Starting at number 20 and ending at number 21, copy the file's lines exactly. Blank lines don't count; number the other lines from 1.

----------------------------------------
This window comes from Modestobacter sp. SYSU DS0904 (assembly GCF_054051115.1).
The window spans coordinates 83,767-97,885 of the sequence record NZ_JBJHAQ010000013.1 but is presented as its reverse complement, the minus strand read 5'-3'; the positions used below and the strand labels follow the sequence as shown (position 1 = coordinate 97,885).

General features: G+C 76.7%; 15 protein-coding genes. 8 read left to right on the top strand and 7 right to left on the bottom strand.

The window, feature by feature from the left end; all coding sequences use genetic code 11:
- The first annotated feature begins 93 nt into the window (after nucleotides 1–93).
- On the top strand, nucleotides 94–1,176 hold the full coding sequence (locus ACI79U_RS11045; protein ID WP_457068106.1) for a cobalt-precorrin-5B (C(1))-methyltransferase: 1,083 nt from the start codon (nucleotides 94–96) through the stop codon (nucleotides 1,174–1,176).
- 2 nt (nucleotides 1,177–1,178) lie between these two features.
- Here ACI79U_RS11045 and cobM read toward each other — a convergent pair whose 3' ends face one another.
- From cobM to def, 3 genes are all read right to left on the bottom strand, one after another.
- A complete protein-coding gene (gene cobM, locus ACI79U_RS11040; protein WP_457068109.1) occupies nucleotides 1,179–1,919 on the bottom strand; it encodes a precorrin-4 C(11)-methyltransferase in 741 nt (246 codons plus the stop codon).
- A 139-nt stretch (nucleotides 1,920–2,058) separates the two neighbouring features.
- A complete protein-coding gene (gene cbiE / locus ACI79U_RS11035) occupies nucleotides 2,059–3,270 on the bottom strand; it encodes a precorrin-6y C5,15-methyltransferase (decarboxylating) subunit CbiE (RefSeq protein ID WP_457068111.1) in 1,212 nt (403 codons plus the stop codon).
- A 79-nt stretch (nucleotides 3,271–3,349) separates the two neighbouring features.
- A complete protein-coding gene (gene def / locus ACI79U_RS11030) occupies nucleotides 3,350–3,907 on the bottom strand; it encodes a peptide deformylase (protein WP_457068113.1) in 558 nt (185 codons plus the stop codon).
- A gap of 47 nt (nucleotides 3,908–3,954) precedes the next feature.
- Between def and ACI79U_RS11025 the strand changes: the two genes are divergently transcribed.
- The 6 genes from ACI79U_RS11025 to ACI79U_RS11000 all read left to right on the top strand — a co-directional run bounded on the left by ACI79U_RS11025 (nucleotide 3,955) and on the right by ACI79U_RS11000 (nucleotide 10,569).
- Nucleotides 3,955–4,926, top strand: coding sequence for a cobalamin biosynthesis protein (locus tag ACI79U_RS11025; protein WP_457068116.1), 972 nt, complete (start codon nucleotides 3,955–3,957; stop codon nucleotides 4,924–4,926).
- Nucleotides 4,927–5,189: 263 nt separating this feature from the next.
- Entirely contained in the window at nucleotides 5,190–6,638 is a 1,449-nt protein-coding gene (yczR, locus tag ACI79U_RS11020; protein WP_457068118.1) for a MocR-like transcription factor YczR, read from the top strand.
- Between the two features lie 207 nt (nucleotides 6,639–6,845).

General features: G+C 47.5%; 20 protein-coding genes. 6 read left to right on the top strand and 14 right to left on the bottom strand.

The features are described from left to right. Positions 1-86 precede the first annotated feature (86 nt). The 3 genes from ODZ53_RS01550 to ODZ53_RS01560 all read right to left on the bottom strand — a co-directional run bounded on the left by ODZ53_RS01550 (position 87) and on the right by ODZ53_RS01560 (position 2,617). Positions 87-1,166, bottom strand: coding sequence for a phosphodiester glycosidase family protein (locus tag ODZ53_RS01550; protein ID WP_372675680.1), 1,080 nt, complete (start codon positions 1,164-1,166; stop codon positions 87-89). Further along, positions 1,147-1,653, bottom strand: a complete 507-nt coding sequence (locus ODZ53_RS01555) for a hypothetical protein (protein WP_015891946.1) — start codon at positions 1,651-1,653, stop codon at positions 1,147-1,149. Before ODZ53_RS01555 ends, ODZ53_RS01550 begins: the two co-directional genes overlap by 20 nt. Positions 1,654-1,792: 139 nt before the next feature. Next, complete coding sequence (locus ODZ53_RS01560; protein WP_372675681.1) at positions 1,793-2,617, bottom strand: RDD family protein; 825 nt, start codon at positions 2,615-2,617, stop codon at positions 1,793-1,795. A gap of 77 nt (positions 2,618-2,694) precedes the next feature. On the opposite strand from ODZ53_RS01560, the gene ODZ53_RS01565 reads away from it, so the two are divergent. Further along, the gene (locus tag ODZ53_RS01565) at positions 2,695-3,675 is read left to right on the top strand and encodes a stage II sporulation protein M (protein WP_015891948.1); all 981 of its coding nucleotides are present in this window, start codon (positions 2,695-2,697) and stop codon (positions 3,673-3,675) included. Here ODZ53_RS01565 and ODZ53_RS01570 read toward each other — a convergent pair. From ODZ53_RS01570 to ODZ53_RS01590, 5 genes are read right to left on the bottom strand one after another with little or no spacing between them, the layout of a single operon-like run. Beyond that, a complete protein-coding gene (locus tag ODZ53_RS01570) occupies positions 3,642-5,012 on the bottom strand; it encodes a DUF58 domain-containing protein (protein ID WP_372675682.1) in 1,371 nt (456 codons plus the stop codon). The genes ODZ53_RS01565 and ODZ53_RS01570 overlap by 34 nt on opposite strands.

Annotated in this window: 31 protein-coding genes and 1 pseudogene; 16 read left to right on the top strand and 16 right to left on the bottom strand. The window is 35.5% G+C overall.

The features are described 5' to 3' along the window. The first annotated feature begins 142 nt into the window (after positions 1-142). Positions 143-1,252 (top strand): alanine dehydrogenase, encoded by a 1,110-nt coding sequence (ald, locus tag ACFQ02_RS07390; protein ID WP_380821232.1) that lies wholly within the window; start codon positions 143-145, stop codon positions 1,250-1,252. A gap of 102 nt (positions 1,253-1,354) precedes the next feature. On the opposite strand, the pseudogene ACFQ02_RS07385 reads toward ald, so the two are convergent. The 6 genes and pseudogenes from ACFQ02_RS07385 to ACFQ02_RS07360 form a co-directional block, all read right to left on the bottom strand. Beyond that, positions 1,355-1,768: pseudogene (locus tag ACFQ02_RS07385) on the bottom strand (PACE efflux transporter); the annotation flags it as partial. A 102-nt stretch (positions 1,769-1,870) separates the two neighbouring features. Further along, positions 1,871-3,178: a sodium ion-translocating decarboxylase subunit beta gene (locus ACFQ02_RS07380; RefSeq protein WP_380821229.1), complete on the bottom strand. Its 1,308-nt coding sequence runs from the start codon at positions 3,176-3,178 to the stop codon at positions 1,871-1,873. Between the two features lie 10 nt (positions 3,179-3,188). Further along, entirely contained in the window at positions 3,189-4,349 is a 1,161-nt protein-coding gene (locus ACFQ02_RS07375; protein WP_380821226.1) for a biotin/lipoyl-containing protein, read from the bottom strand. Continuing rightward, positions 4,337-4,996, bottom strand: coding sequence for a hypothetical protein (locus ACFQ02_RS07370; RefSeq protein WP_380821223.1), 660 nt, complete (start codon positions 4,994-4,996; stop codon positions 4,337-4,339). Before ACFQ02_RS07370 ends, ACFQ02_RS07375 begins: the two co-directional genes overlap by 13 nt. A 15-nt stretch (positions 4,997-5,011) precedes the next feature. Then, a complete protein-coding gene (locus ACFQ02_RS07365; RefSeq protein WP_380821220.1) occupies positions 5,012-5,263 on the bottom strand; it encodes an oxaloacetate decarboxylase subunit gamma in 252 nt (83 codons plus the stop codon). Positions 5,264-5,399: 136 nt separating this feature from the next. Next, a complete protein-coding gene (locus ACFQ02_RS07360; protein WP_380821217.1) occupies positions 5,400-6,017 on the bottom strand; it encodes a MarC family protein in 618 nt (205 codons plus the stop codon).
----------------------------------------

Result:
- Entirely contained in the window at nucleotides 5,190–6,638 is a 1,449-nt protein-coding gene (yczR, locus tag ACI79U_RS11020; protein WP_457068118.1) for a MocR-like transcription factor YczR, read from the top strand.
- Between the two features lie 207 nt (nucleotides 6,639–6,845).